Streptococcal transmission and disease
- Research Opportunity
- PhD students, Masters by Research, Honours students
- Department / Centre
- Microbiology and Immunology
- Doherty Institute
|Associate Professor Catherine Satzkeemail@example.com||Personal web page|
|Dr Jonathan Jacobson|
|Professor Andrew Steer|
Summary In this project, you will use a murine model of Streptococcus pyogenes colonisation to examine the effect of respiratory viruses (e.g. influenza) on Streptococcus pyogenes colonisation, including for transmission (spread to co-housed littermates) and disease, and the mechanisms involved.
The bacterium Streptococcus pyogenes (group A streptococcus) causes a range of mild to severe infections, ranging from sore throat to streptococcal toxic shock syndrome. Importantly, Streptococcus pyogenes infections can lead to serious sequelae such as rheumatic fever and rheumatic heart disease. Streptococcus pyogenes can also colonise a variety of human tissues including the upper respiratory tract and skin in healthy people.
In a related bacterial species, Streptococcus pneumoniae, we have shown that viral co-infection can enhance bacterial virulence by increasing bacterial density and inflammation in the host, and by driving changes in expression of bacterial virulence genes. There is recent clinical epidemiologic evidence that viruses are also important in Streptococcus pyogenes pathogenesis, but little is known about this process.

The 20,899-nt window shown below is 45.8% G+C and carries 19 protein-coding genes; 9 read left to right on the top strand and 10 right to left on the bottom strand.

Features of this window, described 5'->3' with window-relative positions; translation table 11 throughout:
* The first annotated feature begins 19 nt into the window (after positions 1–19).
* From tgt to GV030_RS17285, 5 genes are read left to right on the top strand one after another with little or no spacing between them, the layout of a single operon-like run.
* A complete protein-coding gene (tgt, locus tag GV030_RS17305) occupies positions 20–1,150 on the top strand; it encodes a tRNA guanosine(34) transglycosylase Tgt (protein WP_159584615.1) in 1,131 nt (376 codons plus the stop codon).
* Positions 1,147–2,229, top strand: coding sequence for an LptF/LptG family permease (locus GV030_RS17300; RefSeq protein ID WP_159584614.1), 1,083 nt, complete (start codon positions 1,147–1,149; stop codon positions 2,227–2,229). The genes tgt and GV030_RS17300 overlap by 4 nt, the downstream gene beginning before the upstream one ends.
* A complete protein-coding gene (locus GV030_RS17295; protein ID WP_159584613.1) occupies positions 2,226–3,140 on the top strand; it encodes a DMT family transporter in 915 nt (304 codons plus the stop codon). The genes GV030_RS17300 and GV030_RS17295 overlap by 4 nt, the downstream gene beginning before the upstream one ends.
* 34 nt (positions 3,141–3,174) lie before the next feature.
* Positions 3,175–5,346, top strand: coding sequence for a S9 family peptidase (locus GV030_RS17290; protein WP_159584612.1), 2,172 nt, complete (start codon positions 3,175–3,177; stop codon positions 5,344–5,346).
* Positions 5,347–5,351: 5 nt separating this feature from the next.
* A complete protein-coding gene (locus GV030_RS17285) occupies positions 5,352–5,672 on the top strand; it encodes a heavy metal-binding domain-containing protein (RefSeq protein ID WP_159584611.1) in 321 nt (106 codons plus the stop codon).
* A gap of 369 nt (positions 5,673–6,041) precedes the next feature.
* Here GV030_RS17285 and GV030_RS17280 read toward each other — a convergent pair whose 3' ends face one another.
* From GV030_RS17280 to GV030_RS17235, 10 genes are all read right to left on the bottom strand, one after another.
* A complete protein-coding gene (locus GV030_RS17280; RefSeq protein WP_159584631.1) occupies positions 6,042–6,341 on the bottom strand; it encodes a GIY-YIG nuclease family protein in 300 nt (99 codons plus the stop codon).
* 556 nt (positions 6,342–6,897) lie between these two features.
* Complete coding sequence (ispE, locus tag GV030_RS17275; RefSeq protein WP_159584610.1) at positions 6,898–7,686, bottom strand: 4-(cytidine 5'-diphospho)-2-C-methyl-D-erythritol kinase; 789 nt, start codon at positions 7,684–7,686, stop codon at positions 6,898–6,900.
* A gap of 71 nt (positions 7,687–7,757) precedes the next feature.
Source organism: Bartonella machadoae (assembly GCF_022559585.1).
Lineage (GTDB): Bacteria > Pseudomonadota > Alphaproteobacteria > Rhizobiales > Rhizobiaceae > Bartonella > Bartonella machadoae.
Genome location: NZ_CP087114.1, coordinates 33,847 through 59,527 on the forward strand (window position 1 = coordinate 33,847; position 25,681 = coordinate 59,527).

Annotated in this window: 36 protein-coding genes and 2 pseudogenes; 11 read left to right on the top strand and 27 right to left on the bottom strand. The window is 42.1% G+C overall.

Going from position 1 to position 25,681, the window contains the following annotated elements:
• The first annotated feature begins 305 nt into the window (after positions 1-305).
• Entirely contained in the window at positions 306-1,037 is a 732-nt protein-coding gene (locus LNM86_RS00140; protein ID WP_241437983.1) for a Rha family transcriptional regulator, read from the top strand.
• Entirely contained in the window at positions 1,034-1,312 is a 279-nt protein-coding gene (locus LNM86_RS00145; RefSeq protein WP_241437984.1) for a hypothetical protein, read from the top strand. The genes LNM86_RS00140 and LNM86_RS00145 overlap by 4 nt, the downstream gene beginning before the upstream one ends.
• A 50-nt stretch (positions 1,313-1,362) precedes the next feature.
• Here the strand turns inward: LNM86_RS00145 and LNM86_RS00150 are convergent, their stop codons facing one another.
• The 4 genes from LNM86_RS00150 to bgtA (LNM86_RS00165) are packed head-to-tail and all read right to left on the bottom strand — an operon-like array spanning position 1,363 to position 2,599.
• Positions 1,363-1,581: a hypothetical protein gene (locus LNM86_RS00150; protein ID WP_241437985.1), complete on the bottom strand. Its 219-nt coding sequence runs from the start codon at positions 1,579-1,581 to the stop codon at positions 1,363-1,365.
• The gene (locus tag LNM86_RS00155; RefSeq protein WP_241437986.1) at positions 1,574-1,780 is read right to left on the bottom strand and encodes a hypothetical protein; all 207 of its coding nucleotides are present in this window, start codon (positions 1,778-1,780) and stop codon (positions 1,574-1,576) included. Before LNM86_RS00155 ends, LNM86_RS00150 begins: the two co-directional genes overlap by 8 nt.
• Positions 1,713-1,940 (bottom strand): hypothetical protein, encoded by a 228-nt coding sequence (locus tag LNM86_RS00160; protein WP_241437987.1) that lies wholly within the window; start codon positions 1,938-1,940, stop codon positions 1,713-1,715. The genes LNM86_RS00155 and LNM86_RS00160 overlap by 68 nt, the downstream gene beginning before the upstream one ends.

In this project, you will use a murine model of Streptococcus pyogenes colonisation to examine the effect of respiratory viruses (e.g. influenza) on Streptococcus pyogenes colonisation, including for transmission (spread to co-housed littermates) and disease, and the mechanisms involved. To achieve these aims, a range of methods will be employed including animal and tissue handling, immunological assays, traditional microbiology and molecular approaches such as qPCR, and gene expression analyses. Your project will provide important novel data on key components of Streptococcus pyogenes pathogenesis, and inform a pathway towards improving strategies for preventing Streptococcus pyogenes infections.
Faculty Research Themes
School Research Themes
PhD students, Masters by Research, Honours students
Students who are interested in joining this project will need to consider their elegibility as well as other requirements before contacting the supervisor of this research
For further information about this research, please contact a supervisor.
Department / Centre
Research NodeDoherty Institute
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